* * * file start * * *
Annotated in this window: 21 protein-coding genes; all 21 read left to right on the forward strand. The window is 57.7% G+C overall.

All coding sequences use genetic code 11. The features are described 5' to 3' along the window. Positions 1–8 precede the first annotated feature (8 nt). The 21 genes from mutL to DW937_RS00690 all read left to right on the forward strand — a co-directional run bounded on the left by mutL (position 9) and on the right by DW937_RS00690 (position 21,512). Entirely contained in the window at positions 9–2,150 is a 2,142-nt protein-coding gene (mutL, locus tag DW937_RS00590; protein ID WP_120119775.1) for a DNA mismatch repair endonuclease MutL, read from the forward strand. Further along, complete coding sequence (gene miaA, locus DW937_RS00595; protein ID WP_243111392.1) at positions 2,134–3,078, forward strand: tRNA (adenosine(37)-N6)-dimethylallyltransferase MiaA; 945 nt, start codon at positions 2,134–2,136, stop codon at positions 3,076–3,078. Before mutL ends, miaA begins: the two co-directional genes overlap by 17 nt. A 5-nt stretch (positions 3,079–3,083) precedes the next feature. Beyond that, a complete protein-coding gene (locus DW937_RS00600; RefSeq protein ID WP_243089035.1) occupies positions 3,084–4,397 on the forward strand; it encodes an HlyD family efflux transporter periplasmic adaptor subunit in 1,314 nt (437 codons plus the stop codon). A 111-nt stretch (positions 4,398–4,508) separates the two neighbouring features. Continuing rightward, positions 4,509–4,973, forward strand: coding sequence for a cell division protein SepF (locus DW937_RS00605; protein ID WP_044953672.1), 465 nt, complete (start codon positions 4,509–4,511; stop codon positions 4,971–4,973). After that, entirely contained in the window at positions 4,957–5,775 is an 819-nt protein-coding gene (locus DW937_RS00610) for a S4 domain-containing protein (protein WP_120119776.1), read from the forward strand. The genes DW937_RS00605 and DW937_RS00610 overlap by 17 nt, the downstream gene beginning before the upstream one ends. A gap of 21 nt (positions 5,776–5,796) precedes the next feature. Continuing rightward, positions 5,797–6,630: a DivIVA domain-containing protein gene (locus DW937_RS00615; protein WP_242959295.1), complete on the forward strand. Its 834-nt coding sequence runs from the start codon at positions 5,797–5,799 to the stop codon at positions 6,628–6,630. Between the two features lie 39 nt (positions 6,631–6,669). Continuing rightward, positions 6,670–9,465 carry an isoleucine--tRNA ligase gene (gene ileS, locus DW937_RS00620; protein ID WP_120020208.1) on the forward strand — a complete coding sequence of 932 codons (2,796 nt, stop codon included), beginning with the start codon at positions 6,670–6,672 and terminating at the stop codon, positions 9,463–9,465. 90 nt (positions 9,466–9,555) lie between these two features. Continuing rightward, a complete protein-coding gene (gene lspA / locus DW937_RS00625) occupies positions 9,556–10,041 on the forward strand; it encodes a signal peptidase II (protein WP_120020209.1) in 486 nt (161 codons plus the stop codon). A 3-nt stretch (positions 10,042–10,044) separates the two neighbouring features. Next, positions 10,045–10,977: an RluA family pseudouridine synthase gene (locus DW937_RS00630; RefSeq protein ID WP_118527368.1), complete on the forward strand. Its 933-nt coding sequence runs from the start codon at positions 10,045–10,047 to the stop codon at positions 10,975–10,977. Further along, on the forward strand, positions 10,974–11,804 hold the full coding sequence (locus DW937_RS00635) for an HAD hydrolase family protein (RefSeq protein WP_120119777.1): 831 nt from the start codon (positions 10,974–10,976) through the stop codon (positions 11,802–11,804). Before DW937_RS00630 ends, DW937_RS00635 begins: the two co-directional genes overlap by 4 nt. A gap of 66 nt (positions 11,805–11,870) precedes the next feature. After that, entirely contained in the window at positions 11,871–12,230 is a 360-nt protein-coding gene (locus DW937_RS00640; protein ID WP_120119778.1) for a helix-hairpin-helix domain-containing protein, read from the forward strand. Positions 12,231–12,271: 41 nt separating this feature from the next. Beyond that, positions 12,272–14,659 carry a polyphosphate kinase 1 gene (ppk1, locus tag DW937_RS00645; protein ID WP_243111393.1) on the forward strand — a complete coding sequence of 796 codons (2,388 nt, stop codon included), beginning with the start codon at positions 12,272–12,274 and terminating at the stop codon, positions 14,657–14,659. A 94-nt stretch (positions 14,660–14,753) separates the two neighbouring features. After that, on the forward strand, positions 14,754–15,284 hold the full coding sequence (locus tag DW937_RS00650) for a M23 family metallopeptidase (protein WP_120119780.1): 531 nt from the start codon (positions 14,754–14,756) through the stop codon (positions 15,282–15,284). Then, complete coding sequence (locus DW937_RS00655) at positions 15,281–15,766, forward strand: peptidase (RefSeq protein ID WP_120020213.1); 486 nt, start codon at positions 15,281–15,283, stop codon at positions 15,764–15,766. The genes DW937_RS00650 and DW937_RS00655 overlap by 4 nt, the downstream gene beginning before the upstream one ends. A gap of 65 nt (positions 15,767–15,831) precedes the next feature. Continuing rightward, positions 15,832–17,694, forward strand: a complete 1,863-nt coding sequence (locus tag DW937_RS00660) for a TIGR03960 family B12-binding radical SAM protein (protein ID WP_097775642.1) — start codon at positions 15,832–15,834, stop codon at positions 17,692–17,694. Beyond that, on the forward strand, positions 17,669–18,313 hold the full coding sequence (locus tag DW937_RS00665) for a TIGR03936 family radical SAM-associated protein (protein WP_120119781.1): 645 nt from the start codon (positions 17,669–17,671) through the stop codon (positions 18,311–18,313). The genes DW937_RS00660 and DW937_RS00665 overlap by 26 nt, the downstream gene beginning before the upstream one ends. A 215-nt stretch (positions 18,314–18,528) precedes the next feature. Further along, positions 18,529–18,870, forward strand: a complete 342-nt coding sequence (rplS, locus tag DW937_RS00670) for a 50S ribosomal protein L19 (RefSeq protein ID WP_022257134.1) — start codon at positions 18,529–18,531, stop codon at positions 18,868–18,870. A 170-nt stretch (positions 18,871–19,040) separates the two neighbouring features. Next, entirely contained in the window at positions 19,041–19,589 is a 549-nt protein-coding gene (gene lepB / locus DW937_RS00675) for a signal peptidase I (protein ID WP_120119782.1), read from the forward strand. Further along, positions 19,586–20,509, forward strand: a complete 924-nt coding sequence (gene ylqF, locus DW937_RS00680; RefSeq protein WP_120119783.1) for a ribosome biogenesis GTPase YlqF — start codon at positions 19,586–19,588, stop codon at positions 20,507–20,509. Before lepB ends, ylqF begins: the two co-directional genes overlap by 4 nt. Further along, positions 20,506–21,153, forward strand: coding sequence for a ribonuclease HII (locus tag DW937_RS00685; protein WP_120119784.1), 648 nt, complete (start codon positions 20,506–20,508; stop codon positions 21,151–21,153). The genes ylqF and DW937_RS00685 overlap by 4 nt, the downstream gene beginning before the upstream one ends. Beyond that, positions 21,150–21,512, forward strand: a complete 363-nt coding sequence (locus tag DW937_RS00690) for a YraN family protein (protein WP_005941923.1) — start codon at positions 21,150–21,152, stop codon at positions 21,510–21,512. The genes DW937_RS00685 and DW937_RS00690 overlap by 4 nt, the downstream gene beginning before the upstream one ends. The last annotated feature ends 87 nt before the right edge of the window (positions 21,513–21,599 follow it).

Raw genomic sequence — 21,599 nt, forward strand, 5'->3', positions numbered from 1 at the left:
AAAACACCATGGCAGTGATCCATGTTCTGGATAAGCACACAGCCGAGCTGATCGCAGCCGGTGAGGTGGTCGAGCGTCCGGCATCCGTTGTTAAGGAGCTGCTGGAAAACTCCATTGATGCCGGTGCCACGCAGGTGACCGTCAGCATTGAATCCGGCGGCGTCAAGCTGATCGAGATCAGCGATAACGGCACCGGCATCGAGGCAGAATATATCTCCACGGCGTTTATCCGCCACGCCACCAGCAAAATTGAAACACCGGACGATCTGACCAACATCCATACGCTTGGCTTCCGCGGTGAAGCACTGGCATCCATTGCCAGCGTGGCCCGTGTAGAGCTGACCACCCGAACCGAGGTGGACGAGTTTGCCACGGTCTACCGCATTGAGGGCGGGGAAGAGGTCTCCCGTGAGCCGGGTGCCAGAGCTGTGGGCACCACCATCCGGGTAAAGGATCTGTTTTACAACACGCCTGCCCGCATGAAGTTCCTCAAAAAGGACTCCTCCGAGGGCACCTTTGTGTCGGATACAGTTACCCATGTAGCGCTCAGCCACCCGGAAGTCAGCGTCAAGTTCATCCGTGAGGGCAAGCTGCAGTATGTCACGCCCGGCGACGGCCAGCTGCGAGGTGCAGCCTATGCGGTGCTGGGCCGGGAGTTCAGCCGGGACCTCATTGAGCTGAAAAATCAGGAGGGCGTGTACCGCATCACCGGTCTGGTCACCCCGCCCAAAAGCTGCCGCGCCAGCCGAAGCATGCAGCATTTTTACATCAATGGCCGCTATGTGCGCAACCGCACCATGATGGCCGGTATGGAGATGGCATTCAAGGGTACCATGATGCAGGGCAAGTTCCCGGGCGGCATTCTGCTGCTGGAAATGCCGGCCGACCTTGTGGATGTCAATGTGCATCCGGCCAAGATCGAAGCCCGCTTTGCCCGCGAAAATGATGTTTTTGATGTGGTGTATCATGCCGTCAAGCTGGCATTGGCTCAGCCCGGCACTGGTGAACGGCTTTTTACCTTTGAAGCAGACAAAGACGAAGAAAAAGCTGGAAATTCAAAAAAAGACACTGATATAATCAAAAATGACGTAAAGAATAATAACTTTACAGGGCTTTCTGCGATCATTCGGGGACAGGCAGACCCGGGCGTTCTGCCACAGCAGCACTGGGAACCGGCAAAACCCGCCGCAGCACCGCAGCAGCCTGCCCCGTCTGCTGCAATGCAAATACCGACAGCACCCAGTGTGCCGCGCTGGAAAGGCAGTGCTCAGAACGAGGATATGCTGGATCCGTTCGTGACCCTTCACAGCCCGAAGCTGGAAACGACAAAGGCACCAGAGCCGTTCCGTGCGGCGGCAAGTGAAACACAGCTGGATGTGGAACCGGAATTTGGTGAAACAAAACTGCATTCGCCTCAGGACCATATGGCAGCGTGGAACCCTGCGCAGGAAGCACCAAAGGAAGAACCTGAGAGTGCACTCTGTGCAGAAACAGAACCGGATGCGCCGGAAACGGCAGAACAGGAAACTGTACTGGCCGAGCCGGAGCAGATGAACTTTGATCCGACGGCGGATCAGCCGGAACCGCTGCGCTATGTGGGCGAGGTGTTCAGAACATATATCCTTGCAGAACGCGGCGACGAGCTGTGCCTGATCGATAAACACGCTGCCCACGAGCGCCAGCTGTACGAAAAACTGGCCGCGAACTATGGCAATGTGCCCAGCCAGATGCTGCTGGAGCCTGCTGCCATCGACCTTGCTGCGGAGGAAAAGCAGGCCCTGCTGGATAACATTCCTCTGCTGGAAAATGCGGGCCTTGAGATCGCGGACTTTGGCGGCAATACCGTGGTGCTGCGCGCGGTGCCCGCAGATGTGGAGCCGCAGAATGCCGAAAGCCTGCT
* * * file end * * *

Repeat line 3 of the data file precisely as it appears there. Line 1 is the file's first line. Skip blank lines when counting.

Raw genomic sequence — 21,599 nt, forward strand, 5'->3', positions numbered from 1 at the left: